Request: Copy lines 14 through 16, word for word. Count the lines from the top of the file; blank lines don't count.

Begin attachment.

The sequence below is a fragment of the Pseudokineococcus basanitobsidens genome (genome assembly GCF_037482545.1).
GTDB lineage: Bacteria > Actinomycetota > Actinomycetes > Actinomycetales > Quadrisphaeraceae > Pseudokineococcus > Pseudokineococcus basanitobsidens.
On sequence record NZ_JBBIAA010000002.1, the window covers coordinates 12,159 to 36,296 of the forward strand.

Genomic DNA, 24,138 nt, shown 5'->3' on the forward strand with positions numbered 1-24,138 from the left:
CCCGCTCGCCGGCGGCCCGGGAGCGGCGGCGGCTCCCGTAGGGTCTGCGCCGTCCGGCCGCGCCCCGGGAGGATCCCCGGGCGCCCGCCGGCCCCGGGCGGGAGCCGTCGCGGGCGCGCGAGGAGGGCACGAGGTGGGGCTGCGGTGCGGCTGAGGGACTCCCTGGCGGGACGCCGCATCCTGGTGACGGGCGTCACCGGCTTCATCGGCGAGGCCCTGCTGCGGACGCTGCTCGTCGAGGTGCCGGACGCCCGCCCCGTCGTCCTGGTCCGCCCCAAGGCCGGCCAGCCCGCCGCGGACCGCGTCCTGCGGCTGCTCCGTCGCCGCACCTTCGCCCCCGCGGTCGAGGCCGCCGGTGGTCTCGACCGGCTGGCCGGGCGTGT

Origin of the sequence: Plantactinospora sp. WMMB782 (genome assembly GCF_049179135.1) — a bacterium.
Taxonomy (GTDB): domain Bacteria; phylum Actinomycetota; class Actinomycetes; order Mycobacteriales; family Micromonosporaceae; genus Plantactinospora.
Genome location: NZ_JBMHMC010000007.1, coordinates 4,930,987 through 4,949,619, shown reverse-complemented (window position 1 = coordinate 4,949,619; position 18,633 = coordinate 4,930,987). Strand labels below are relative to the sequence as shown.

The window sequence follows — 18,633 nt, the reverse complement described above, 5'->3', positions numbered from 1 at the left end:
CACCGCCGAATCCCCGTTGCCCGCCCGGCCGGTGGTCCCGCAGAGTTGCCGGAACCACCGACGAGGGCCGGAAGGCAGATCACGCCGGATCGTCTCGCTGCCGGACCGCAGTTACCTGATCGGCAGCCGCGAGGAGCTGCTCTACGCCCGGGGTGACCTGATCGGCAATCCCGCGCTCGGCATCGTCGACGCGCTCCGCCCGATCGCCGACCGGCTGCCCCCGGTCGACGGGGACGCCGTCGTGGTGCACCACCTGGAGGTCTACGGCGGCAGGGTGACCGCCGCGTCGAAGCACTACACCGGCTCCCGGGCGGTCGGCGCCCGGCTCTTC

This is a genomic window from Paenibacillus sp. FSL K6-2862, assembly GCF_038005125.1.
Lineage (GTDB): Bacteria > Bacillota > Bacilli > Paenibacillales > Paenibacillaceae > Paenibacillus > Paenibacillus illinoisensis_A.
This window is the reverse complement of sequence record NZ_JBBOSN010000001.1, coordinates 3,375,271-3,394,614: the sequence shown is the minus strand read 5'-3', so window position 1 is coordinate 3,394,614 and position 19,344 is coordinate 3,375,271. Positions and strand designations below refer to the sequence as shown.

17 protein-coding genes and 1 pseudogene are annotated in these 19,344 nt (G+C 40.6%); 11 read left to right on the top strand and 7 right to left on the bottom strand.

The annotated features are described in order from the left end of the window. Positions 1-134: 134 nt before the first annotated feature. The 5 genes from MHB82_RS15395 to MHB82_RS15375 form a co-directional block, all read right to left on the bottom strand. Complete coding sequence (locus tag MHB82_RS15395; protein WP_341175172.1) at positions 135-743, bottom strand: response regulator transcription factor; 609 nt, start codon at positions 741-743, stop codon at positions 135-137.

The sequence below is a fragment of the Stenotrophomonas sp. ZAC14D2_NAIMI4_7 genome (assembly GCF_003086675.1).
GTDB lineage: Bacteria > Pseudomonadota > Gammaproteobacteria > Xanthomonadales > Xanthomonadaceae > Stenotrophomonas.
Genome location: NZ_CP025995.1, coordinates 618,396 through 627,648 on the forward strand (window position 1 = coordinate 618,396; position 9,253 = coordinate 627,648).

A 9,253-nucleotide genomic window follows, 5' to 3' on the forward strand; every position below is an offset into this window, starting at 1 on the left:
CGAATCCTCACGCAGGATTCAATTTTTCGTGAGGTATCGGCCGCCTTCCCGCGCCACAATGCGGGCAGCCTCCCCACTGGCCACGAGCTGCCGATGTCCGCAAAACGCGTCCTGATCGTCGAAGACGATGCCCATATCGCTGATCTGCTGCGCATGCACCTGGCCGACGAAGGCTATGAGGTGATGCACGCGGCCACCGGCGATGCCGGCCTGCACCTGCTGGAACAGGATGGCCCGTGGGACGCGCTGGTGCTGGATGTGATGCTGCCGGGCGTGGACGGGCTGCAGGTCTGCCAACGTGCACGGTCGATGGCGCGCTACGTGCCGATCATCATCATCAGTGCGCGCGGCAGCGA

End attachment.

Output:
17 protein-coding genes and 1 pseudogene are annotated in these 19,344 nt (G+C 40.6%); 11 read left to right on the top strand and 7 right to left on the bottom strand.

The annotated features are described in order from the left end of the window. Positions 1-134: 134 nt before the first annotated feature. The 5 genes from MHB82_RS15395 to MHB82_RS15375 form a co-directional block, all read right to left on the bottom strand. Complete coding sequence (locus tag MHB82_RS15395; protein WP_341175172.1) at positions 135-743, bottom strand: response regulator transcription factor; 609 nt, start codon at positions 741-743, stop codon at positions 135-137.

The sequence below is a fragment of the Stenotrophomonas sp. ZAC14D2_NAIMI4_7 genome (assembly GCF_003086675.1).